“And they’re not wrong. There is an imbalance,” he said. “But they don’t acknowledge the number of (police-citizen interactions) that don’t end in one of these negative encounters.”
Westerberg said a lot of older studies found one of the chief reasons people became police officers in past is they believed they would be respected, important members of society.
“That’s what’s come under sort of attack with a lot of these high-profile cases,” he said.
Beloit College sociology students are not a good representation of the population, however.
Whitewater Police Chief Aaron Raap, a veteran of the Milwaukee Police Department, said if he could change one thing to improve recruiting, it would be the way news media cover the high-profile cases.
The incidents are reported incompletely in the beginning. Officers are vilified, as Raap sees it, and there’s no waiting until all the facts are known.
“We have bad apples like every other walk of life, but painting everybody with the broad brush of being a bad cop is just wrong,” Raap said.
“There are so many rewarding experiences officers encounter every day, in big cities and small cities alike,” he said.
Police work always has been dangerous and stressful, leading to high turnover, Westerberg said.
That point was driven home during a recent active-shooter training for the Blackhawk Tech academy students. Janesville police Sgt. Rob Perkins was critiquing students’ efforts to find a shooter in the rooms and corridors of the Mercyhealth training center in Janesville.
Perkins noted students who hesitated when they came under fire from guns that fired plastic pellets. But, of course, they were training for the day they might face real gunfire.
The correct tactic is to push forward, Perkins said.
“We may take rounds. It’s a pill we’re going to have to take,” he told them.
“You do what you’ve got to do. Risk a lot to save a lot,” said BTC student Ashley Janes, when asked about the possibility she might have to take a life someday.
Janes, of Janesville, is a Walworth County Sheriff’s Office recruit.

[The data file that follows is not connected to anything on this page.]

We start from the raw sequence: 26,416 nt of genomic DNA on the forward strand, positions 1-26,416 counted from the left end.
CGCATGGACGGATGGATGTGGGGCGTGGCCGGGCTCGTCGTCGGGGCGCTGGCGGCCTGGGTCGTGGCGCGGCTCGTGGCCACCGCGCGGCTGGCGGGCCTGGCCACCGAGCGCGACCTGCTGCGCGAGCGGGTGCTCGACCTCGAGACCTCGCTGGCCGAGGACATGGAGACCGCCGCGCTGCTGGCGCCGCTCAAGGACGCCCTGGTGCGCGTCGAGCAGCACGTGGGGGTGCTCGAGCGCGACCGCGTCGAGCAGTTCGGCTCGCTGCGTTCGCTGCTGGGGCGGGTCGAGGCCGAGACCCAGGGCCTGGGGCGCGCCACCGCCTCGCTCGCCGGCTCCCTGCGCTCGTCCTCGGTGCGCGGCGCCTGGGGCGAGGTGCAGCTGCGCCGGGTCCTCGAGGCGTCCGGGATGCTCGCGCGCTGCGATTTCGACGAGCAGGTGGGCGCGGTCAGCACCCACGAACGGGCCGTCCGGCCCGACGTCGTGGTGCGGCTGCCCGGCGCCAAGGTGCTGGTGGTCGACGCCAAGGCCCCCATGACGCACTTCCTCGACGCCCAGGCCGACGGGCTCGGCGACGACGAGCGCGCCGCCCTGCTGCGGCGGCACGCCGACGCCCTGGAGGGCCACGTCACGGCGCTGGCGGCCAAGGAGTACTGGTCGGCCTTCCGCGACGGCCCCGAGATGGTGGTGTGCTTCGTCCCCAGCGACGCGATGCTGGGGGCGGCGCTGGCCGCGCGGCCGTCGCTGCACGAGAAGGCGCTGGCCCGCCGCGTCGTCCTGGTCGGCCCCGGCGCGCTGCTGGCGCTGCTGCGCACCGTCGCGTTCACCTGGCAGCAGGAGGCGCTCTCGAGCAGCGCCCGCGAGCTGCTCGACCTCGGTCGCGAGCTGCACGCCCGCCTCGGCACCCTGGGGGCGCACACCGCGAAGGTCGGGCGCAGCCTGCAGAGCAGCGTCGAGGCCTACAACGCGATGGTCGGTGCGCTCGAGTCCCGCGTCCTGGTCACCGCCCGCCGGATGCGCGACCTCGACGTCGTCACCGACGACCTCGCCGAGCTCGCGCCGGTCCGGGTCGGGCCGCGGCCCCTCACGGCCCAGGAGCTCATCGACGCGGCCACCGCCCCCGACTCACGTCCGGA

“They see what they see on TV and think that it’s all glamour and glitz, and in reality, like I tell these academy students, an eight-hour shift can be seven hours and 59 minutes of sheer boredom and one minute of sheer excitement,” Brown said. “It’s not what you see on TV. It’s a lot of dealing with people and being a mediator and a social worker.”
But Brown said he talks to high school students about policing. He asks them, “How many of your parents will retire at age 50 with a full pension, and how many employers will pay tuition so they can complete a bachelor’s degree?"
Recruit Dawson said she stopped talking to people about her career goal because of negative feedback.
Mostly, it was about being a woman in a male-dominated profession. People would tell her they couldn’t see her doing that, she said.
That was one of the reasons she didn’t apply for police jobs right out of college. Doubts crept in. But she still felt the calling.
“It was still something I wanted to do, so I pursued it—hard-headed,” she said.
“Nothing else was fun, so this is fun, and I like it, and I can definitely do this.”
What does it take to be a cop?
“My best officers are people of compassion and people of character,” said Janesville Police Chief Dave Moore.
“We’re not necessarily concerned with their ability to run or shoot or drive a car fast. We can train all of those skills," Moore said. "But if I have somebody who cares about others and has a sound ethical background, those tend to be my best police officers.”
The ability to communicate is also vital, Moore said.
“This job is talking. It’s communication,” agreed Mark Brown of Blackhawk Tech’s police academy.
Brown said young people spend too much time on their smartphones and don’t like communicating face-to-face, so he requires academy students to give up their phones during the school day.
“The first week, it’s like you took the eyeballs out of their heads,” Brown said. “But then you talk to them a little bit further on, they start talking to people and feel more comfortable talking.”
Officials said one of policing's big draws is that it appeals to young people’s desire to improve their world.
“We're looking for somebody who is seeking to serve the public,” said Chief Deputy Barb Tillman of the Rock County Sheriff’s Office. “We’re centered around customer service. We want employees who realize our product is public safety.”
“It’s difficult work, but it’s very rewarding work,” Tillman said. “One of your actions can be a positive influence in someone’s life. I tell them, 'If you want to be a change agent, get into law enforcement. Not every day is going to be an easy day … but you’re going to be a champion for your community.'”
“It’s still a very noble profession with excellent wages and benefits,” said Elkhorn Police Chief Joel Christensen. “So I think for people to just dismiss it, for whatever reason, is rather shortsighted. There are not many professions where you can give back to the community like you can in law enforcement.”